This week we chatted with the wonderful Gerry Daly, co-creator and illustrator of Where Are You, Puffling?. Gerry’s uncle Sean came up with the initial idea, and the story developed from there! Gerry tells us all about the journey of this adorable picture book, including working with the brilliant Erika McGann.
What inspired your uncle Sean to write this story to begin with?
When Sean was visiting the Skellig islands he noticed that the puffins and the rabbits seemed to be getting along together as they went about their business. He heard they even share their burrows! Or at least the rabbits move back in once the puffins head out to the ocean for the winter. Sean imagined they might help each other out in times of need, and he thought this could make a good story for his grandsons.
What was it like to work with Sean on this?
Great fun! Sean showed me his finished text, and had the idea that I might add some illustrations to it. He would then have just a few printed up, for the boys and the rest of the family. We had already worked together on a short family history book. That self-published book showed Sean’s great interest in genealogy, Irish history and places. His enthusiasm for the Skellig story was very infectious. It wasn’t long before we were working on ideas for images and layout. He’d often say, ‘I love it, now we’re sucking diesel!’
Unfortunately, around this time Sean had been diagnosed with cancer, and he passed away not long after. I was then back at college doing a masters, and didn’t have much time to look at the book for a while, but eventually I managed to add the illustrations. I didn’t have a title to the story, so my dad suggested ‘The Skellig Shenanigans’. I had a few printed up, which came as a nice surprise to family and friends, most of whom had no idea that this had been in the making. I didn’t want the story to just be forgotten, and felt it really had to be finished best I could manage.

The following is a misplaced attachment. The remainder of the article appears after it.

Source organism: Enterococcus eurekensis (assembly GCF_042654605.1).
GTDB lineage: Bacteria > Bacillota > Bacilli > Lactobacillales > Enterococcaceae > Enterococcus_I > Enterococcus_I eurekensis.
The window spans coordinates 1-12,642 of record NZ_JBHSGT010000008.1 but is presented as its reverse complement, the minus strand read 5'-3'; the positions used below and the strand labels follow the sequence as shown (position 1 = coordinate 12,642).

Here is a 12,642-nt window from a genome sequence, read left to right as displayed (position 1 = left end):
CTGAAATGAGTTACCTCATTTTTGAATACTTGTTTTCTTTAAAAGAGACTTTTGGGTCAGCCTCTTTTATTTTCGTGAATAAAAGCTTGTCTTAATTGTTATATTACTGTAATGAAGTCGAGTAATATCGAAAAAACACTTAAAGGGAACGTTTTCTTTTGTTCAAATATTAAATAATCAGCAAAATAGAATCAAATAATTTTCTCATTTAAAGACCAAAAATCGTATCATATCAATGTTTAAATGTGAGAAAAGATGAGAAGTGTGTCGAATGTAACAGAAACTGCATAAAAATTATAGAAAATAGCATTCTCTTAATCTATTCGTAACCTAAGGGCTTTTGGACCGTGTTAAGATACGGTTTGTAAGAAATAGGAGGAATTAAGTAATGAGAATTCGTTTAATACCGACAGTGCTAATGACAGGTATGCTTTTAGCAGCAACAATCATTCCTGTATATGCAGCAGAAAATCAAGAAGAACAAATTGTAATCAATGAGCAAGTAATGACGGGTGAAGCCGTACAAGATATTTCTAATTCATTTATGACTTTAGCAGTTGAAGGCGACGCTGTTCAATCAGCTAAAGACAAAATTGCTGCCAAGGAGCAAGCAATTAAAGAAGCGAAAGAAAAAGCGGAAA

This week Blazing a Trail won the Children’s Book of the Year (senior) Award at the An Post Irish Book Awards 2018. This is a wonderful award and we, at the O’Brien Press, are very proud of this book and the remarkable women who created it. Blazing a Trail – Irish Women Who Changed the World was written by Sarah Webb and illustrated by Lauren O’Neill. Sarah and Lauren have chosen their favourite woman from Blazing a Trail with a disclaimer that this is very difficult to choose because they are all amazing in their own right!
I’ve spent the last two years in the company of some of Ireland’s most remarkable women and it’s hard to select one as my ‘favourite’. As I read about the women in turn, I discovered the truth about each individual journey – the obstacles they had to overcome, their tenacity, their determination, their hope that Ireland might be a different place for women in the future – and my admiration for all of them grew and grew.
However I discovered that one woman in particular had direct links to my family and also changed the course of my own education and that is Sarah Purser.
Sarah was an artist, patron and businesswoman who was born in Dún Laoghaire in 1848, the town where I live. She studied art in Paris as women were not allowed to study at the Royal Irish Academy (RHA) in Dublin at the time. Later, Sarah became the first woman to be given full membership of the organisation at the age of seventy-five.
She became well known for her portraits and painted some of the most famous Irish people of the time from Maud Gonne to Douglas Hyde.
In 1903, she set up An Túr Gloine (the Tower of Glass) and, thanks to her excellent business skills, it became a world-wide success, exporting glass to churches around the globe. It makes me smile to think that the stained glass windows in churches in Canada and New York and many other places were shipped over (and in many cases created) by Irish women at a time when women’s art was not widely appreciated or celebrated. Stained-glass artists Evie Hone and Wilhelmina Geddes and Harry Clarke all made glass for Sarah’s company.